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I have a Facebook like that links to a page on witch I don't have complete control: I can modify the <body> but not the <head> of the page... So I tried to set the link of the like button on a new page on which I have complete control, set the opengraph metatags on this page, and set an og:url that links to the original page.

But in the end Facebook tries to extract metadata from the og:url and overrides the metatags of the previous page... Is it possible to tell that I want to scrape metadata from the first fetched url and not from the og:url ?

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up vote 4 down vote accepted

There is no way to instruct linter to extract OpenGraph metadata from page which have URL different than one defined in og:url.

Linter will always extract the meta tags from URL defined in og:url at the end of the chain...

There is a way to do something other (which may, or may not fit your needs):

You can create intermediate page that will have all the required OpenGraph including og:url pointing to that page (not the one you have no control over it). That page will only have meta-data and JavaScript/Meta redirect to the final page, so user who land this intermediate page will be redirected to the correct final page.

Beware, this will associate all the likes not to the "final" page but to the intermediate one.

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Thanks, nice solution! I've just putted the javascript redirect in the first middle page and it works... I know it would be better to put metadata in the head of the final page, but till the day I'll have no access to the <head> is ok! – clarec Apr 5 '12 at 10:22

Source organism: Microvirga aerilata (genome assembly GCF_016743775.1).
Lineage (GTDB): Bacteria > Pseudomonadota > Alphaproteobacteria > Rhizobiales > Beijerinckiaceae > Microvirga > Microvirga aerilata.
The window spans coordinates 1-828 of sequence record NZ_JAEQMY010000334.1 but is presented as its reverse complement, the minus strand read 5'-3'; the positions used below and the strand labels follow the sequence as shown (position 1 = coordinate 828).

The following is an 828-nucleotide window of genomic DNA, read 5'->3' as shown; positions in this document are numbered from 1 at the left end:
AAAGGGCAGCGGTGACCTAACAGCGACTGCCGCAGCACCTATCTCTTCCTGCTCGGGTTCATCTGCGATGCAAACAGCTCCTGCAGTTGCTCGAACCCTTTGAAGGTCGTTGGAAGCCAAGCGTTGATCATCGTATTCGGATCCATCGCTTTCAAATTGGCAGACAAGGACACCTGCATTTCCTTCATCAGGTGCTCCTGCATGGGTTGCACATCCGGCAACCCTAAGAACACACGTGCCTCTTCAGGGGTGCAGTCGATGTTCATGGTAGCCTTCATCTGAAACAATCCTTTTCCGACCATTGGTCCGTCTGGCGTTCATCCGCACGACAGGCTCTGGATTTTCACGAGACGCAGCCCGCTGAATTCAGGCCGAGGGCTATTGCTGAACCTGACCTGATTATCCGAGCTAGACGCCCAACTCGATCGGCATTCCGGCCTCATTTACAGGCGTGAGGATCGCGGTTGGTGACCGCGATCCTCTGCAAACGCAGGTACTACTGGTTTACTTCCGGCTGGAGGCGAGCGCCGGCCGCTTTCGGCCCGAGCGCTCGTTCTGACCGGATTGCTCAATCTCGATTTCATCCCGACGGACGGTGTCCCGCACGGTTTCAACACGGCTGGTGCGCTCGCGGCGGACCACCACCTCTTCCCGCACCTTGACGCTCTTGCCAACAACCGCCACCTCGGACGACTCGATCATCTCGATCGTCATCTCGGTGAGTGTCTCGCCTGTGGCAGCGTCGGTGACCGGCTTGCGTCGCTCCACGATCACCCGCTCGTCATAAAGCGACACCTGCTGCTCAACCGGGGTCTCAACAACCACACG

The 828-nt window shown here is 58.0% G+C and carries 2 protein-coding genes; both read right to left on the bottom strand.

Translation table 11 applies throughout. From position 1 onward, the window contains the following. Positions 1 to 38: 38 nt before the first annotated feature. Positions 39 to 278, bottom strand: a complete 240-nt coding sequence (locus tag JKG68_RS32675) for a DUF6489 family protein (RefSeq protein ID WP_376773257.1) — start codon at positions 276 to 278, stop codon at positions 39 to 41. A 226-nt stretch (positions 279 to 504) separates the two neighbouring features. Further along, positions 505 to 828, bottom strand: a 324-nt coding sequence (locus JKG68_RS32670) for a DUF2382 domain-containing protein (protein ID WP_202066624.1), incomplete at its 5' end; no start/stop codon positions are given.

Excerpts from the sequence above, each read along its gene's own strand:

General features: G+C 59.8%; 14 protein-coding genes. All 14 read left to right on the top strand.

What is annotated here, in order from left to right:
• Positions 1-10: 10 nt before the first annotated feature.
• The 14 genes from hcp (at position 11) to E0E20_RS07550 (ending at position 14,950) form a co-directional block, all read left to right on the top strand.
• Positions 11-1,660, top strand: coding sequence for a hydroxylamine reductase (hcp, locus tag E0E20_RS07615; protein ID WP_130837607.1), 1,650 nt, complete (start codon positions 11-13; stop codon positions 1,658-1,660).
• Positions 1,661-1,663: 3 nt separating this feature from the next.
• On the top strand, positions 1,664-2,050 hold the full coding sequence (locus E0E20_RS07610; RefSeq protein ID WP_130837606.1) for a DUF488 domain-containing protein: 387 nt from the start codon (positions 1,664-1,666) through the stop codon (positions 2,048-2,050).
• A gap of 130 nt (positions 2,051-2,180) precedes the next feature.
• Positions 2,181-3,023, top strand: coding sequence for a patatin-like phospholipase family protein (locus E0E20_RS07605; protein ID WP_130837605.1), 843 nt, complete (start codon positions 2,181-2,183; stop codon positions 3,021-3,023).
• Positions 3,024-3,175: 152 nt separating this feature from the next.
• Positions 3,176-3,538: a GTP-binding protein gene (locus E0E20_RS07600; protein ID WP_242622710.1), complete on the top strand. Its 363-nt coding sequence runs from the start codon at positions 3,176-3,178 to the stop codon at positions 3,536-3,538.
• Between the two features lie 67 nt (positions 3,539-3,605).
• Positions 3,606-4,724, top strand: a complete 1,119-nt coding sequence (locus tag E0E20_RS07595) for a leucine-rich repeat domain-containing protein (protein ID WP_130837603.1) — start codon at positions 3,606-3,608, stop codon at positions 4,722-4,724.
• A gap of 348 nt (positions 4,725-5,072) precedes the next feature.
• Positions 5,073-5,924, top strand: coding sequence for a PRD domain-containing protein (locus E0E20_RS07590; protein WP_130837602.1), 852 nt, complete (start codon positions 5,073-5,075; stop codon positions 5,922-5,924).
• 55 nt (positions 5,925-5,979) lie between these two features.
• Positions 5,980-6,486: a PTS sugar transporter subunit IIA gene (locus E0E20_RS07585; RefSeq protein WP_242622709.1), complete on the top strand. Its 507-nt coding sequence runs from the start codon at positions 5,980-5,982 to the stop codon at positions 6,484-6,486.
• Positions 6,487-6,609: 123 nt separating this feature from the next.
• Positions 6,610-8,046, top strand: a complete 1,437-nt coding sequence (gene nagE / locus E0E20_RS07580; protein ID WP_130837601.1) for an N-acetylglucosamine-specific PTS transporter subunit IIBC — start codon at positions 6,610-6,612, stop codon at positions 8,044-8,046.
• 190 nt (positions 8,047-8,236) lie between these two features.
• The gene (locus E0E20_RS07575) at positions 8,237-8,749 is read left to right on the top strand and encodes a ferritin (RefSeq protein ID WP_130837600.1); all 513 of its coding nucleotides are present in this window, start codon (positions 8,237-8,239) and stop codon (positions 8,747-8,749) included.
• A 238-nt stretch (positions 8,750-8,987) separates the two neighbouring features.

Thank you, good sir. This works perfectly for Javascript single page applications. Facebook's crawler wasn't getting the right info since the page renders dynamically on the client side with Javascript and the crawler simply parses the html shell file served by the server. Using this technique, I made a server side call that renders the meta tags the way I need them and eventually client-side redirects to my Javascript single page web app. Works exactly the way I need it to. Thanks again! – CodeWarrior Mar 6 '13 at 15:28

I think there is a bug in the Facebook Debug/linter, with regards to which URL can have the OG metadata. Your OG:URL should be canonical, which means this is the URL that should work today, tomorrow, and in ten years from now. Where as the url that was shared is temporal, and web developers can't guarantee that the "fetch" url will persist. Your canonical / og:url might redirect to the final destination that has og: tags.

But, the bug in the FaceBook linter is that its not following redirects past the og:url. i.e. where as that might just redirect to the friendly URL, such as . Perhaps someone from FaceBook can clarify their interpretation of "shall redirects be followed from the canonical URL".

Google's Opinion Google Webmaster Blog: Specify your Canonical

Can rel="canonical" be a redirect? Yes, you can specify a URL that redirects as a canonical URL. Google will then process the redirect as usual and try to index it.

Current FaceBook Debug/Linter practice is to stop once its reached the OG:URL, and not follow standard HTTP redirects to get to the OG tags. I think Google's definition of Canonical is more, well.. canonical of what web developers are expecting.

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